Canada is getting old. According to the latest census, the number of seniors exceeds the number of children in the country. However, it’s a close margin where seniors make 16.9% of the total population and children under the age of 14 compose 16.6% of it.
The increase in the senior population was mostly attributed to baby boomers – they are retiring and getting old – and the life expectancy in the country has greatly improved.
However, the same aging population is an indication that there will be greater pressure on government spending – healthcare being one of them. This increased government spending may lead to larger budget deficits and the consequent increase in the country’s debt in the foreseeable future.
According to a recent Fraser Institute study, the problem is big and visible enough to see.
However, governments – both provincial and federal – aren’t taking the relevant steps to prepare for the expected reduction in revenues and increase in spending.
The study reveals that between 2010 and 2063, people over 65 years of age will make up for more than 25% of the Canadian population. That is almost ten percent more than their current share in the population.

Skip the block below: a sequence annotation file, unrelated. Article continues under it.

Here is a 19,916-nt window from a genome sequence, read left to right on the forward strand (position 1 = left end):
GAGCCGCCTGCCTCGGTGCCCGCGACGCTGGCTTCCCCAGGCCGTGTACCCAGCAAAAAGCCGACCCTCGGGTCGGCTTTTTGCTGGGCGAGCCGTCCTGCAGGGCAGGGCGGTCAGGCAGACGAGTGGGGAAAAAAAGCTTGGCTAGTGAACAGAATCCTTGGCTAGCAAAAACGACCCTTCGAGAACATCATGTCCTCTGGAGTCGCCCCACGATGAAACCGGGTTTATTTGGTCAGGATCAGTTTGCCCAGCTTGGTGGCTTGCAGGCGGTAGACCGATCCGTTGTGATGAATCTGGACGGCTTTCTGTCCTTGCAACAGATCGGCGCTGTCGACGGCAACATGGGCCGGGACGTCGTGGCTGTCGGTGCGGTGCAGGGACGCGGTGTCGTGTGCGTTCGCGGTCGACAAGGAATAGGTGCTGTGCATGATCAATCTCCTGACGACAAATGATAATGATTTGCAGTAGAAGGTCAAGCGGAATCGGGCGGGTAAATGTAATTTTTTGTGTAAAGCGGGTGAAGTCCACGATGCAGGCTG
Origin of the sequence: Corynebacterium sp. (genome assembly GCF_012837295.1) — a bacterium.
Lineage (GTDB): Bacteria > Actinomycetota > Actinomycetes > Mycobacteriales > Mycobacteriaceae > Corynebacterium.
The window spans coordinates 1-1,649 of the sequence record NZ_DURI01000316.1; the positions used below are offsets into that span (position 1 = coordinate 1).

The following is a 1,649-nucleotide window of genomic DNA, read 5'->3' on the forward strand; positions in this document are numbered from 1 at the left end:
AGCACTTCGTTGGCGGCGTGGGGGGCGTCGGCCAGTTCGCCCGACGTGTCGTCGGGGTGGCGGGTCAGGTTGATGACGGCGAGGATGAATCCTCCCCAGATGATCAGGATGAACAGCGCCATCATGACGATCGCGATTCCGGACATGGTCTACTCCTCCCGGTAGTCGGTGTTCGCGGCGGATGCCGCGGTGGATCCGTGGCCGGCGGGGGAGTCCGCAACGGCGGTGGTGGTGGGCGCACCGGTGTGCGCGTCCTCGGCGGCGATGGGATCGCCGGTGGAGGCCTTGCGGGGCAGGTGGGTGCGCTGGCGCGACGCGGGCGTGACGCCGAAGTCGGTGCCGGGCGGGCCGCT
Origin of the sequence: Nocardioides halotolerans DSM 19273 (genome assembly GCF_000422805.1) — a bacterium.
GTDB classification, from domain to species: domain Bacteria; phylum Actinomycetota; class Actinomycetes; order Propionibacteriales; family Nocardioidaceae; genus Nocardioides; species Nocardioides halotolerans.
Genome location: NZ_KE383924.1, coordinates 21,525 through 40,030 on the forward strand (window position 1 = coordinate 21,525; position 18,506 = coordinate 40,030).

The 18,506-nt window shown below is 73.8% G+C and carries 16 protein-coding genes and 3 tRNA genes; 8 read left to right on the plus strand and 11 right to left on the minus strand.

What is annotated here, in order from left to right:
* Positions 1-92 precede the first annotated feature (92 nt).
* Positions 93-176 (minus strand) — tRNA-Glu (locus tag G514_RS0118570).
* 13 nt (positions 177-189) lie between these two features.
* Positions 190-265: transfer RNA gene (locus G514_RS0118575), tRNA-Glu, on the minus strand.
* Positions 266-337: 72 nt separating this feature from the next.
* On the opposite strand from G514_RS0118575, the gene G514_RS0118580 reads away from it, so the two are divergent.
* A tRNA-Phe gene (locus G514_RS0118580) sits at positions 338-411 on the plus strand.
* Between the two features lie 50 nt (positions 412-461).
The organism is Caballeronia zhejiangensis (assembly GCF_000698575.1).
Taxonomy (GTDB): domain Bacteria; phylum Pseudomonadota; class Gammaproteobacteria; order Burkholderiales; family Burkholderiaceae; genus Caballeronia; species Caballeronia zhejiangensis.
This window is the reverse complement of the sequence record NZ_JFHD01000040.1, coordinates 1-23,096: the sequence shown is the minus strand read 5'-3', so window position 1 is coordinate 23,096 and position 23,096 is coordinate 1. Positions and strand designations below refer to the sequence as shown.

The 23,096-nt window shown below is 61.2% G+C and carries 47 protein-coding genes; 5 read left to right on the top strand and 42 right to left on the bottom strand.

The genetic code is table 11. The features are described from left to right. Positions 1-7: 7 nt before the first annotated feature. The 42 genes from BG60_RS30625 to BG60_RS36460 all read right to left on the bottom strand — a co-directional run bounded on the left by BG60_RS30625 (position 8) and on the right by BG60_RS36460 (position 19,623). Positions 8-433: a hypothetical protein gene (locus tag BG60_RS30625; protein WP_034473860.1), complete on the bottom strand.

The increase will necessitate a proportional increase in public spending. In addition, as more and more people retire, Canada’s collective rate of labour force participation would decline too.
These two major factors working together will lead to major budget deficits for both provincial and federal governments – deficits that may amount to as much as $143 billion by 2045. This figure is three-and-a-half times bigger than the total budget deficits of the provincial and federal governments in 2017.
There is an escalating need for government to start making difficult choices that can help them deal with the impending crisis in a better way. To start with, the think tank suggests a reform to the policies surrounding economic growth and public spending.